Soon, you may notice a new look to some of my printed and online materials. I’ve been working with designer/branding coach Virginia Mizuno to give everything I communicate a more professional and integrated look. This process has been quite surprising. In the SEED meditation training, we have a saying, “How you do one thing is how you do everything,” meaning the issues that come up during meditation or that keep you from meditating are the exact same issues that hold you back in your life. Well, that can also apply to what you think is going to be a simple, cut and dried business process such as redesigning your marketing materials…
Up until now, I’ve been doing most of the designing myself, and been pretty satisfied with my work. What Virginia brought to the equation is a lighter, airier look. When looking through her eyes, there is admittedly a certain “heaviness” or highly structured look to my designs. This reflects the way I approach most things in my life. I tend to be pretty serious, organized, persistent, and strucutred. Well, I thought, why not try a different look? What’s the harm?
After my first re-design session, I drove home in an energized and slightly agitated state. Hmmm…what’s this about? Thinking back, I realized that my earliest beliefs center around protecting and to some degree hiding my femininity. I used to think there were battle lines drawn in my family between the boys and the girls, and with four older brothers, my mother and I seemed grossly outnumbered, even after my little sister came along.
My father especially failed to cherish my femininity. Going back another generation, I can see that his childhood gender equation was the exact opposite of mine – many older sisters who were perhaps not the most respectful of his masculinity.
My father’s emotional attacks could come at any time, and I didn’t feel I could mount any defense or expect support from other family members. I depended on my own internal logic, stability and heavy freeze defenses to survive. Any lightness or unnecessary vulnerability on my part courted disaster, so I leaned to maximize the masculine qualities and leave the femnine to my girlfriends.
Lately, I have come to understand that every human being has both masculine and feminine qualities, and full integration requires the safety to express and accept both sides. We are slowly learning as a society that the actual physical gender assumed by our physical bodies is only one point on a continuum, and we have squandered generations of potential by trying to force each unique individual into rigid boxes of male or female, often with disastrous consequences. As more celebrities and others come “out of the closet” or are exposed by scandal, we learn to bring forth and accept these hidden parts of ourselves as well. We owe these individuals a great deal, whether their example has been conscious or not, as it serves as accelerators for the release of generations and lifetimes of toxic shame and limitation. If we choose to learn from these events and apply them to our own internal processes, that is.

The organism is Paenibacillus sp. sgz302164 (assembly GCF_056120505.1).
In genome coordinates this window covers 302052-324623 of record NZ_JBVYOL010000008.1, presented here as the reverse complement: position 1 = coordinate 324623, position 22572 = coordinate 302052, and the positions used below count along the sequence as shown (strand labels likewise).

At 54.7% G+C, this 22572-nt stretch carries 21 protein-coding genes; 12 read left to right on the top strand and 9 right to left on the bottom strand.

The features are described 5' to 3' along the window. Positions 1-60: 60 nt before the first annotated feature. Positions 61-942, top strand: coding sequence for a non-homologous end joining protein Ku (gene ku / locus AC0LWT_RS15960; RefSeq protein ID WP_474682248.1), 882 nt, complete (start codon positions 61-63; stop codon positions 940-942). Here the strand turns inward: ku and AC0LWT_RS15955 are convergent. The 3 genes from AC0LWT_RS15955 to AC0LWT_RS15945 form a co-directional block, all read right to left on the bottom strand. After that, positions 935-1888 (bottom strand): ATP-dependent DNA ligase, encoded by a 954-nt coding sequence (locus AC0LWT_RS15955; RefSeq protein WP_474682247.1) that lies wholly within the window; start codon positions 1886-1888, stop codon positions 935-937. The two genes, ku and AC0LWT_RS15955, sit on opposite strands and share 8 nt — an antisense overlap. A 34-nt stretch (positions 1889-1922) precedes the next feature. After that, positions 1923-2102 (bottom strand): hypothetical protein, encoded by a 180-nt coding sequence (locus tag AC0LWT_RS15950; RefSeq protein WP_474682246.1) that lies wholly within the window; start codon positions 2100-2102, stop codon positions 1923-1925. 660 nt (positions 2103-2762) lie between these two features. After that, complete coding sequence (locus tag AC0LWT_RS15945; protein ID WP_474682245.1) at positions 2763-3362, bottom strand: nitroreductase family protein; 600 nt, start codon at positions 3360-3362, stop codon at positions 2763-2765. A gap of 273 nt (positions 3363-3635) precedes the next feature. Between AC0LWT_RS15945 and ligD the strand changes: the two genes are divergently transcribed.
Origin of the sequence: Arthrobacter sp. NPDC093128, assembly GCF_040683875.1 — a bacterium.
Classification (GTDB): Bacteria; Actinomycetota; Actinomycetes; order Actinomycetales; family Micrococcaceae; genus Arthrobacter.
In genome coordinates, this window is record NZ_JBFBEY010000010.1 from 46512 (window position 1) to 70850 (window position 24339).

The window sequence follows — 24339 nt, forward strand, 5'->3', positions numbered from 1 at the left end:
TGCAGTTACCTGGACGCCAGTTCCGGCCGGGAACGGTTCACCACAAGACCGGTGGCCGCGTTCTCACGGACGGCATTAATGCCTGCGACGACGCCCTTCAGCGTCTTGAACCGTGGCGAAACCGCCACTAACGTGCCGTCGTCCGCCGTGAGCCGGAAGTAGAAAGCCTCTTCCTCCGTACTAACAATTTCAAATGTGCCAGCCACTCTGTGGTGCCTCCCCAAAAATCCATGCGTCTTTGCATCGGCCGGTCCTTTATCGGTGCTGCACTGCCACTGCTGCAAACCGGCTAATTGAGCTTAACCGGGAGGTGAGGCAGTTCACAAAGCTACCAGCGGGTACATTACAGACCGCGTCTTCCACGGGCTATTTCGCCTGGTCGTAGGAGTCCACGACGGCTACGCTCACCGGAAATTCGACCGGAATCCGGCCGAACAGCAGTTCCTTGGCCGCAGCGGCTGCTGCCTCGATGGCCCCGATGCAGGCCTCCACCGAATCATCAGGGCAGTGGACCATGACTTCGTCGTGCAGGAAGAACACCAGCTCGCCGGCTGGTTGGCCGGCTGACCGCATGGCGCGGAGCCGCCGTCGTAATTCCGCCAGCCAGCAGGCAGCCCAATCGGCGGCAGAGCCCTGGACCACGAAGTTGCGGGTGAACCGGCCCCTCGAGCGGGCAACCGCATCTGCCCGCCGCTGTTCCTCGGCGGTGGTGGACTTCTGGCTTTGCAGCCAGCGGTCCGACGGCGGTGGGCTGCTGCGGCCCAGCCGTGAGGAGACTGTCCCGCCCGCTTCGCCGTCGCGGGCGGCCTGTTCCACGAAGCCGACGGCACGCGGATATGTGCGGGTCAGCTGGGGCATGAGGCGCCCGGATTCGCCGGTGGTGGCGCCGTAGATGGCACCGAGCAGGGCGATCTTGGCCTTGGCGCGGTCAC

As I delve into freeing up my feminine vulnerability and creativity, I find that a certain masculine decisiveness and action-ability are also coming into maturity. It’s an emotional mini-rollercoaster, but I find I’m enjoying the ride more and more!
This process of self-discovery and liberation is at the core of the work I do with clients as well. Most physical dysfunction can be seen as a result of trying to freeze or encapsulate “unacceptable” energies within our bodies. As a craniosacral therapist, yoga teacher, or meditation leader, I serve as a facilitator of the battle between the parts of the self that have been restrained and the part that has been critical and restraining. Just by getting a more loving dialogue going between these parts, true healing can begin. At times, the outcome is nothing short of miraculous. This is what keeps me going, at work with you and at home inside myself.
Just as I was posting this blog entry, I saw the poem above in my FaceBook news feed that seems appropriately related, and added a background to suit my new esthetic. Not specifically father-daughter or societal, but we know that ALL relationships attempt to fulfill the same needs, don’t we?